Seeking to remove a big stumbling block in stalled contract talks with Hollywood screenwriters, studio executives on Tuesday dropped a proposal to overhaul residual payments — a key, decades-old source of writers’ income.
The move came as the two sides returned to the bargaining table with two weeks to go before the current contract expires and rhetoric about the chances of a crippling strike against the television and film industry was running high.
The two camps have been sharply divided over the formula, first established in the 1950s, by which TV and film writers earn “residual” fees when their work goes beyond an initial broadcast or theatrical release into secondary markets such as reruns and DVDs.
The studios had been pushing to overhaul the system with a new plan that would withhold residual payments until after production, development, distribution and marketing costs are recouped.
The writers have vigorously opposed such a change, arguing they could not trust a Hollywood accounting system notorious for deliberately playing down or denying the commercial success of films when it comes to making good on profit participation.
The Writers Guild of America (WGA) has cast the studios’ proposal as an assault on an earnings source vital to helping its members endure the boom-and-bust cycles of their livelihoods.
As the two sides resumed talks on Tuesday, the studios announced they were withdrawing the cost-recoupment proposal in the hopes of achieving a breakthrough in the contentious negotiations.
“In the overriding interest of keeping the industry working and removing what has become an emotional impediment and excuse by the WGA not to bargain, the (studio negotiating team) withdrew its recoupment proposal,” said Nick Counter, head of the Alliance of Motion Picture and Television Producers.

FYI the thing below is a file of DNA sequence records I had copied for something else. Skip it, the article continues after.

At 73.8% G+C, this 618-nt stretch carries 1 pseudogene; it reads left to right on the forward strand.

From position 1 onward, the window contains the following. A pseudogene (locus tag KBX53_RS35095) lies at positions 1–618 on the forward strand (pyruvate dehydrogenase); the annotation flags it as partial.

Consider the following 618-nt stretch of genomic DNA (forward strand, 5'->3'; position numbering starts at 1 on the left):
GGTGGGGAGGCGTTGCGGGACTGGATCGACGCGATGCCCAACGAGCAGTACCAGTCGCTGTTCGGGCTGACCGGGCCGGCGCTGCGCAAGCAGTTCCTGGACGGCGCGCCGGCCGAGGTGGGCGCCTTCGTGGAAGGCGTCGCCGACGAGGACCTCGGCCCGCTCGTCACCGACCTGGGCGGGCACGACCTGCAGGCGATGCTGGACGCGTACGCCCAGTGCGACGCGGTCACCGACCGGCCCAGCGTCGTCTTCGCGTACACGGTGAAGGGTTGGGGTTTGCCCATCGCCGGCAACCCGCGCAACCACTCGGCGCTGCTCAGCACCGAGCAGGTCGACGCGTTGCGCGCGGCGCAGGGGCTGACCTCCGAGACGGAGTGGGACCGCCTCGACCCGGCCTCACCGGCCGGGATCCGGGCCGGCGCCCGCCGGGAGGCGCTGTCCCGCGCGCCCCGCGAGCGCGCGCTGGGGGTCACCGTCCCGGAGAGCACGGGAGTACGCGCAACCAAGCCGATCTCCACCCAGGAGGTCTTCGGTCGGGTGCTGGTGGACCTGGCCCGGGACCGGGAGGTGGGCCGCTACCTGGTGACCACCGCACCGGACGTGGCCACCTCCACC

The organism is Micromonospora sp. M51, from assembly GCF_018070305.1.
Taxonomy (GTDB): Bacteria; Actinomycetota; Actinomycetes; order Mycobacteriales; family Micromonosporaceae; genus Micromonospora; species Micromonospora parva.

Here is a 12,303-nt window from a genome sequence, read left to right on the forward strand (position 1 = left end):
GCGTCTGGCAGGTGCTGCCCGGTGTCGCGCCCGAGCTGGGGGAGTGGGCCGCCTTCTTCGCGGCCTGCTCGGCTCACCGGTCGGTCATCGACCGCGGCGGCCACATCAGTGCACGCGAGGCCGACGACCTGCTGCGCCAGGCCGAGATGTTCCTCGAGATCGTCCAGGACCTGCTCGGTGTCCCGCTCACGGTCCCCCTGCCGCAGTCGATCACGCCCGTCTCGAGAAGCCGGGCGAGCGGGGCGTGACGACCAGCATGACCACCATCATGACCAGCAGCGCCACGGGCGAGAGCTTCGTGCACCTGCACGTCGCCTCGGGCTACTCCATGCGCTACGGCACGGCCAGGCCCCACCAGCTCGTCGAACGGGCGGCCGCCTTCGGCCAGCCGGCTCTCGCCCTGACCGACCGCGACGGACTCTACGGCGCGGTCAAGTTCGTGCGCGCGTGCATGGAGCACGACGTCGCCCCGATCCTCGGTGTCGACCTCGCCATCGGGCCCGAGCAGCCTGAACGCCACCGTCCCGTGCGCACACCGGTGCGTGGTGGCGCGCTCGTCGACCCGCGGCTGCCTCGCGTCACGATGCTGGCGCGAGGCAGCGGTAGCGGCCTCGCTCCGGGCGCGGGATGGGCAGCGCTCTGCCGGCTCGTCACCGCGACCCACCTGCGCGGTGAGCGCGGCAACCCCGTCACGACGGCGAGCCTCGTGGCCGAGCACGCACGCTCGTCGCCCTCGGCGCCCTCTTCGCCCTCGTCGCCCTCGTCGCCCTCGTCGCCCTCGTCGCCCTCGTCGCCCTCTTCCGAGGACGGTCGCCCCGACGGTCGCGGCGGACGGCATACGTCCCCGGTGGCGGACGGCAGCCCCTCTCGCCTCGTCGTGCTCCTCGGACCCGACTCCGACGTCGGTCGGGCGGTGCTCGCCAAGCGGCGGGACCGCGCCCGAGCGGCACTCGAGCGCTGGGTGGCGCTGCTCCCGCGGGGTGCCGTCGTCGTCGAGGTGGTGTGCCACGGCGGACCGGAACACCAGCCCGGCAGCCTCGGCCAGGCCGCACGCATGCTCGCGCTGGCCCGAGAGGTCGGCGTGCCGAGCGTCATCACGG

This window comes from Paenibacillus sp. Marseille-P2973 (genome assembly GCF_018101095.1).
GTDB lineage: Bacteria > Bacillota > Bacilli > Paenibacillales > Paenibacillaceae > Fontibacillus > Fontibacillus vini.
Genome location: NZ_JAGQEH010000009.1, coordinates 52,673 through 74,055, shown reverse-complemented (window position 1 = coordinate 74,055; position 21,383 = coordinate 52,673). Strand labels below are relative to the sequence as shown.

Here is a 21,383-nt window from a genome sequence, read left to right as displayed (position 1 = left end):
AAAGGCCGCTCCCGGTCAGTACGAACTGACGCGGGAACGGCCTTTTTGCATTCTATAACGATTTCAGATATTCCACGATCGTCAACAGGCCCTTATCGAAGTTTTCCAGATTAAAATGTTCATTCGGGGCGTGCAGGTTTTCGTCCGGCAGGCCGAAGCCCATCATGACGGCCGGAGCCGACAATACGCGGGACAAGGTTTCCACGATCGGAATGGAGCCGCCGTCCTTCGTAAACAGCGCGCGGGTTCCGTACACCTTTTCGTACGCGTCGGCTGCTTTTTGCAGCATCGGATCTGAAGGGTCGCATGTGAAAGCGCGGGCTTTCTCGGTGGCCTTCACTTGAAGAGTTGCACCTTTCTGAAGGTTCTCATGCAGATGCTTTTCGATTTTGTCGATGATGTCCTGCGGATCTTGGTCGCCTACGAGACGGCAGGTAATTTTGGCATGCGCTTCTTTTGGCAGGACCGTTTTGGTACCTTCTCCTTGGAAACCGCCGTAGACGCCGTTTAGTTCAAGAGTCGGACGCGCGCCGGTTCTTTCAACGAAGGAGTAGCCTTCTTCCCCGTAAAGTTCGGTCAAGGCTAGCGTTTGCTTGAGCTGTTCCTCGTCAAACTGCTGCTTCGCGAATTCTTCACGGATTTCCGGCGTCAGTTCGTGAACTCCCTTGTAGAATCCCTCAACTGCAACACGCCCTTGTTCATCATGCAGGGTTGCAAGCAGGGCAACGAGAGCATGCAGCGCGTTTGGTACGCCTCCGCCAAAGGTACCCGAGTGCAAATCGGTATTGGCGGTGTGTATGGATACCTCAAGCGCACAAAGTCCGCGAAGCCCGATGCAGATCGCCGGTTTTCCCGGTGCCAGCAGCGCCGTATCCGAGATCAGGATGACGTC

But he added that the studios and networks would stand firm against demands by the union to increase residual payments for DVDs, pay television, basic cable or reruns on two fledgling broadcast networks, the CW and My Network TV.
Higher residuals for DVDs has been a major demand of the guild, along with greater compensation for writers whose work is distributed through the Internet and other digital platforms. Residuals for various kinds of digital media were not explicitly mentioned in the studios’ statement.
The WGA said it welcomed the studios’ move to withdraw the new plan, but maintained its resolve to press forward on the other issues. “The remaining rollbacks would gut our contract and will never be acceptable to writers,” the guild said in a statement.
The current three-year contract covering the guild’s 12,000 members expires on October 31, and union leaders have asked authority from the rank-and-file to call a strike if no deal is reached by then.
Studios and TV networks have been treating the end of the month as a de facto strike deadline as they stockpile scripts and speed up production on some projects as a precaution.
Hollywood screenwriters last walked off the job in 1988 in a 22-week strike that delayed the fall TV season and cost the industry a reported $500 million.